IGF2BP2 is expressed in two distinct isoforms
The full length human and mouse IGF2BP2 proteins are comprised of 599 and 592 aa respectively, with a molecular mass of ∼66 kDa , . Analysis of endogenous IGF2BP2 by immunoblotting unexpectedly revealed two distinct isoforms of IGF2BP2 in human, mouse and rat, one at the predicted molecular weight of ∼66 kDa and a smaller species at ∼58 kDa (Figure 2A, panels 1 and 2). This result was observed with two different antibodies, one directed against the C-terminus of mouse IGF2BP2 and one against an internal epitope of human IGF2BP2. Only a single band was observed for both IGF2BP1 and IGF2BP3 (Figure 2A, panels 3 and 4). Two different, specific shRNA constructs against IGF2BP2 suppressed the expression of both species in 3T3-L1 cells, while over-expression of transfected IGF2BP2 cDNA generated both species (Figure 2B), indicating that they were derived from IGF2BP2 mRNA(s).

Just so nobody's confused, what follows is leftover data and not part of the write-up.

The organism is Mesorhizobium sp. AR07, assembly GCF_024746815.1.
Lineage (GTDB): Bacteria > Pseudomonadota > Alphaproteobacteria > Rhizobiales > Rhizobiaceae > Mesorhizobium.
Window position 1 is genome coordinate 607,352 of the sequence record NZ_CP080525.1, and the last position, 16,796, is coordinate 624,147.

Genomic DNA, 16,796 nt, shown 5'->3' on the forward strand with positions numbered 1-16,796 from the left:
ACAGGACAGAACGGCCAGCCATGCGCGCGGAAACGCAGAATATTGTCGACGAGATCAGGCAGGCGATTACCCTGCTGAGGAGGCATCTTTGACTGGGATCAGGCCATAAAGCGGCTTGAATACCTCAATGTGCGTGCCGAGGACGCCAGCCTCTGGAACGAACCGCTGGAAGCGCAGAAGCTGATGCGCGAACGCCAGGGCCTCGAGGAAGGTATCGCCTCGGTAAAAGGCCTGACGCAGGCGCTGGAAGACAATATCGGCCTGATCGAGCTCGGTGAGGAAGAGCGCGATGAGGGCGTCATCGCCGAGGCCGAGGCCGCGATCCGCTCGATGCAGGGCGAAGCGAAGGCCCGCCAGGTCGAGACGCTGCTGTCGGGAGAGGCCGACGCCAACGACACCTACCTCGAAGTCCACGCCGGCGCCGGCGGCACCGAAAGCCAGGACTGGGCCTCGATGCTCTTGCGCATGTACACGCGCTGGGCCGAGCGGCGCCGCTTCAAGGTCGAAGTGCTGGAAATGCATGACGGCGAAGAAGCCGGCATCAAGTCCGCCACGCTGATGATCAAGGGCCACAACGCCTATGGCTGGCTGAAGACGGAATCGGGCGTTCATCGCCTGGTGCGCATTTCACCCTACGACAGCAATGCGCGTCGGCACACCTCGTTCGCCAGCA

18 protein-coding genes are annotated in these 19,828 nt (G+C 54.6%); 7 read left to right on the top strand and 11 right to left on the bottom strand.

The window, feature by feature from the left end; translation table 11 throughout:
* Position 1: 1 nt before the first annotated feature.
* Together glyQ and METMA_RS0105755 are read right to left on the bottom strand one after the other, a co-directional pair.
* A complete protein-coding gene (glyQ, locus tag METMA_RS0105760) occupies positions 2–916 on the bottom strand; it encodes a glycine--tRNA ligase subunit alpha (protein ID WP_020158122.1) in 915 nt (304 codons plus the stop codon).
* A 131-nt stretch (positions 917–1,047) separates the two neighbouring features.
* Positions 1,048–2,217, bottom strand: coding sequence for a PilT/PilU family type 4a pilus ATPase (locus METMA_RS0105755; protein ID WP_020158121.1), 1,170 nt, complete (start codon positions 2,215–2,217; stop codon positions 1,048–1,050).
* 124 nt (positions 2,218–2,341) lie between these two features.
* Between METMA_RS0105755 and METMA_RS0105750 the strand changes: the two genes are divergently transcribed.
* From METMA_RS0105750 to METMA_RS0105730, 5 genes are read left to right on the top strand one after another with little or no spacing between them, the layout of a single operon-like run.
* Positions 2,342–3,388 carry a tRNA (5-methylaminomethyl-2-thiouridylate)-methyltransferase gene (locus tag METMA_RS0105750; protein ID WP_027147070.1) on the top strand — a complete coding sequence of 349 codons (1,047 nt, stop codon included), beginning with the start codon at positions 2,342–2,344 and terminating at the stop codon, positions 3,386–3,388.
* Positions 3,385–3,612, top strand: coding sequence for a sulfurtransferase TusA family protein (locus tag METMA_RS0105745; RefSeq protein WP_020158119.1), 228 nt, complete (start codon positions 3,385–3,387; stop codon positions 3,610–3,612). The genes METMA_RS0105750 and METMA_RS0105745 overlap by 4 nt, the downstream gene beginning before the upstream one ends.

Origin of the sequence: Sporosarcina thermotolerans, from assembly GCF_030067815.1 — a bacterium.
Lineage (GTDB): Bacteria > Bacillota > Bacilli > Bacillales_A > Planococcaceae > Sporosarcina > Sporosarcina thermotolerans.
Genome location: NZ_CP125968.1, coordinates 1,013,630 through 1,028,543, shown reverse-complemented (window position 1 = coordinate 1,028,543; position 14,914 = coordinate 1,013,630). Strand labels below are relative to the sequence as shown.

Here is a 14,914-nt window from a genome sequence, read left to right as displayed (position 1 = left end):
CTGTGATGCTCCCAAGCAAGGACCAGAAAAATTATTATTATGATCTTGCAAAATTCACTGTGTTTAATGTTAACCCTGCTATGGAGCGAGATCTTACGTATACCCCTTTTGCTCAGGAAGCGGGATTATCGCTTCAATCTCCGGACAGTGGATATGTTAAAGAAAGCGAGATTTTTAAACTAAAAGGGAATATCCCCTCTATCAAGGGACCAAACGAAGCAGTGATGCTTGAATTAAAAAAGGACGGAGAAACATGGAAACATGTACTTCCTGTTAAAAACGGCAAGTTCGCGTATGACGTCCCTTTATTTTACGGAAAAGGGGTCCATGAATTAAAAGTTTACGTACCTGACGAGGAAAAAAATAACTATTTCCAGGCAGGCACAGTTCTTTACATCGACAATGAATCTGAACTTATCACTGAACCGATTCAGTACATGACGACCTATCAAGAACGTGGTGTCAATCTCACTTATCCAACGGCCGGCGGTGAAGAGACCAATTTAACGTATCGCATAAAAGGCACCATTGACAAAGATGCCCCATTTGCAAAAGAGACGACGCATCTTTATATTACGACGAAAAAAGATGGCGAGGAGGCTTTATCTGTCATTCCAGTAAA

A. Expression of endogenous IGF2BP1/2/3 expression in human, rat and mouse. Samples (10 µg of total protein) from human HEK293 cells, rat placenta, mouse placenta, mouse embryo E18 (mE18) and 3T3-L1 cells were resolved by 10% SDS-PAGE and analysed by Western blot using an antibody against an internal fragment of human IGF2BP2 (Abnova) (panel 1) and antibodies against the C-terminus of mouse IGF2BP2/1/3 (CRB Ltd) (panels 2, 3 and 4). B. Knockdown and overexpression of IGF2BP2 in 3T3-L1 preadipocytes using retrovirus. 3T3-L1 cells were treated with control scrambled shRNA (Scr) or two independent shRNA constructs targeting endogenous IGF2BP2 (sh1-BP2 and sh2-BP2) (left panels). An empty control vector (pBabe) and a vector containing IGF2BP2 cDNA sequence (BP2/pBabe) were also introduced into 3T3-L1 cells to overexpress the protein (right panels). Samples (10 µg of total protein) from human HEK293 cells, rat placenta, mouse placenta, mouse embryo E18 (mE18) and 3T3-L1 cells were resolved by 10% SDS-PAGE and analysed by Western blot using antibodies against the C-terminus of mouse IGF2BP2/1/3 (CRB Ltd) (panels 1, 2 and 3). In both experiments untreated 3T3-L1 cells are in the left-most lane. Positions of molecular weight markers are indicated.